Faculty Establish a Campus Planning Committee
At the well-attended last faculty meeting of the semester, the MIT faculty present voted unanimously to establish a Campus Planning Committee as a standing committee of the faculty. This was the outcome of a process that unfolded over the 2013-2014 year.
From this perspective, it is unfortunate that MIT’s current plans call for the construction of three large commercial office towers in the Kendall Square/East Campus area, but have made no provision for building graduate student housing on these campus sites. More than 4,000 graduate students live off campus, in an increasingly difficult housing market, with one of the lowest vacancy rates and highest rents of any community in the country. Many graduate students need to live close to their laboratories, and being pushed further and further away from the campus has become a major source of distress.
Responding to graduate student and faculty calls for more urgent attention to these pressures, the Provost in March 2013 established a Working Group on Graduate Student Housing. This committee recently released its draft report which called for the immediate construction of 500-600 additional on-campus units, with 400 more to follow, after renovating some existing space.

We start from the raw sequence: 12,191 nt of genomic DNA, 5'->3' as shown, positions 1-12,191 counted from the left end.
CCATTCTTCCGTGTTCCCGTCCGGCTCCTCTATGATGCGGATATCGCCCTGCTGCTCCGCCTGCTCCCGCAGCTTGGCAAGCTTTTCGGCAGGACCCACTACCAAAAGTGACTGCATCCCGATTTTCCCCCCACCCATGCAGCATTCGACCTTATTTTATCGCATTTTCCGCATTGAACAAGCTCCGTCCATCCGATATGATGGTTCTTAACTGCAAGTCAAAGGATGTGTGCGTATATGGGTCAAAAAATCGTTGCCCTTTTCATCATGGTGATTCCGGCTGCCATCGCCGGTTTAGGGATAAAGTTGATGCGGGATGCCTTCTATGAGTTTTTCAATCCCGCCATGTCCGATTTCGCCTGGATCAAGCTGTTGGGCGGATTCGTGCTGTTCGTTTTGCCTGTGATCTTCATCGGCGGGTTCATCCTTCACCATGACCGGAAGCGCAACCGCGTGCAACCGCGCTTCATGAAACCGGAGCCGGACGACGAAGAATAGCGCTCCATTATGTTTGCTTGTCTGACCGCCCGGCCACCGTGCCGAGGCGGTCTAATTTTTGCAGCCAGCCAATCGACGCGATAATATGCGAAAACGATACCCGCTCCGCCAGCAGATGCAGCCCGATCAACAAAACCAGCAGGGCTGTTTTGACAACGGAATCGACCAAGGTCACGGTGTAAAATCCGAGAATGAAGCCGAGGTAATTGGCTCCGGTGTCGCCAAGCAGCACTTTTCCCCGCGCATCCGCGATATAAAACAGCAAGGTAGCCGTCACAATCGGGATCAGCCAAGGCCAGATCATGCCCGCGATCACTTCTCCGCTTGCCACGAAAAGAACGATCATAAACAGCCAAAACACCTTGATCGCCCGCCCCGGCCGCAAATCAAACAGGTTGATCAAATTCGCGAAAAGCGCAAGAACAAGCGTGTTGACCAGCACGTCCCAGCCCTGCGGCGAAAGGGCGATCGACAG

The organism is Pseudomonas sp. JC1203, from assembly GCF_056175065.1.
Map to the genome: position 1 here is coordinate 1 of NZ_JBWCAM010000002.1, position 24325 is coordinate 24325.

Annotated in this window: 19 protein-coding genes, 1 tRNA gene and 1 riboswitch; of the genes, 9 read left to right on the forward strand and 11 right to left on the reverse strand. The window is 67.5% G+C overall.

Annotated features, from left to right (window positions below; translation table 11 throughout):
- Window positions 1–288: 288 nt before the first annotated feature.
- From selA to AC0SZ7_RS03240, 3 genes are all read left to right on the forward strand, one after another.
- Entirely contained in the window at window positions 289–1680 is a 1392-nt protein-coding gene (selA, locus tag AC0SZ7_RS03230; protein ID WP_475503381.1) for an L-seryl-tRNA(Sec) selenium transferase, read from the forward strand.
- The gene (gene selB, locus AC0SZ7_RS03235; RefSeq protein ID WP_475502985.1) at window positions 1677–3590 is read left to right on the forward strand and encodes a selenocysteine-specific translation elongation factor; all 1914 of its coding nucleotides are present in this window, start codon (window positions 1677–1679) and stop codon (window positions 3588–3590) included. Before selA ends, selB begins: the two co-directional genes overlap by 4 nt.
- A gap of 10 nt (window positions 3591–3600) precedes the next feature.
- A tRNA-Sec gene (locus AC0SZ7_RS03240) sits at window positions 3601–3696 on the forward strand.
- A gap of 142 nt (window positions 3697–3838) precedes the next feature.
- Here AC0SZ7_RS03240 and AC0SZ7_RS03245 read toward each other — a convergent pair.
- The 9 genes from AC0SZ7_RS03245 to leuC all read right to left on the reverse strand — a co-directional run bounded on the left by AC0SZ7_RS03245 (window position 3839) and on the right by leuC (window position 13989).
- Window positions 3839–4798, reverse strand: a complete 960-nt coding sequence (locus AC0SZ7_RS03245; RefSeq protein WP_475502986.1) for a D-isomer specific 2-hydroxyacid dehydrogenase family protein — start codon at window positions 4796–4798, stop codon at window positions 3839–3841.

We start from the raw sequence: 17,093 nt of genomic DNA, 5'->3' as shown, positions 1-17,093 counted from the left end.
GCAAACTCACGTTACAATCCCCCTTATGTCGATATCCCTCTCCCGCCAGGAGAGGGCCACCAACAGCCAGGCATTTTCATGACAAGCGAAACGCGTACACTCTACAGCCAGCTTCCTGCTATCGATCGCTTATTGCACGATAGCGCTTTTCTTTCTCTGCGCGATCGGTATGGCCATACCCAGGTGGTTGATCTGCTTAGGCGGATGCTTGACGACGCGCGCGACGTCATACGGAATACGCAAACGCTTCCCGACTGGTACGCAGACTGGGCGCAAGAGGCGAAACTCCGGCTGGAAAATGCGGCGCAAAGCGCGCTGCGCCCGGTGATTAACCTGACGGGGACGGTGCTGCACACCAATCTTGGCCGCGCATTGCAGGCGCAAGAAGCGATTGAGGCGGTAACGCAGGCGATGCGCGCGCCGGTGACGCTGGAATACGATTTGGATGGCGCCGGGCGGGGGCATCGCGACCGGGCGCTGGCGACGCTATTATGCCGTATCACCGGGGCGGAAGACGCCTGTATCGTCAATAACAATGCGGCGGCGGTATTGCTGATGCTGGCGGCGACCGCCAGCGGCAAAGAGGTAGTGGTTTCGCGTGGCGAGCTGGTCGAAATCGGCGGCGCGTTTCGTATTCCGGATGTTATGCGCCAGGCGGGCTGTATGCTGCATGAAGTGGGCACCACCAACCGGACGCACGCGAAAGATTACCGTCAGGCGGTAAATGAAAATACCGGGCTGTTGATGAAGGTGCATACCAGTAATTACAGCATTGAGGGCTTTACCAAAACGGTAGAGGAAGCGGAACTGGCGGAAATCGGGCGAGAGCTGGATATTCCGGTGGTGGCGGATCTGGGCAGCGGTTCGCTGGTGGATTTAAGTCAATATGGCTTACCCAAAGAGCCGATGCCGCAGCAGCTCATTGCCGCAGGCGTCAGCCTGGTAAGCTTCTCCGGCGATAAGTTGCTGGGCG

To ensure that such priorities have a permanent champion, a group of senior faculty acted to introduce a motion establishing a faculty-based Campus Planning Committee as a standing committee of the faculty. The Faculty Policy Committee subsequently worked with the proposers and the administration to develop an improved substitute motion, which was the motion passed on May 21.
The establishment of this new standing committee does not of course ensure that all pending and future campus planning decisions will be in MIT’s best long-term interests. But it does create a forum in which faculty, students, and staff can bring their concerns to a deliberative committee and debate them without prejudice, thereby providing MIT’s decision-makers with an understanding of how their decisions play on the central functions of the Institute, as viewed by the broader Institute community.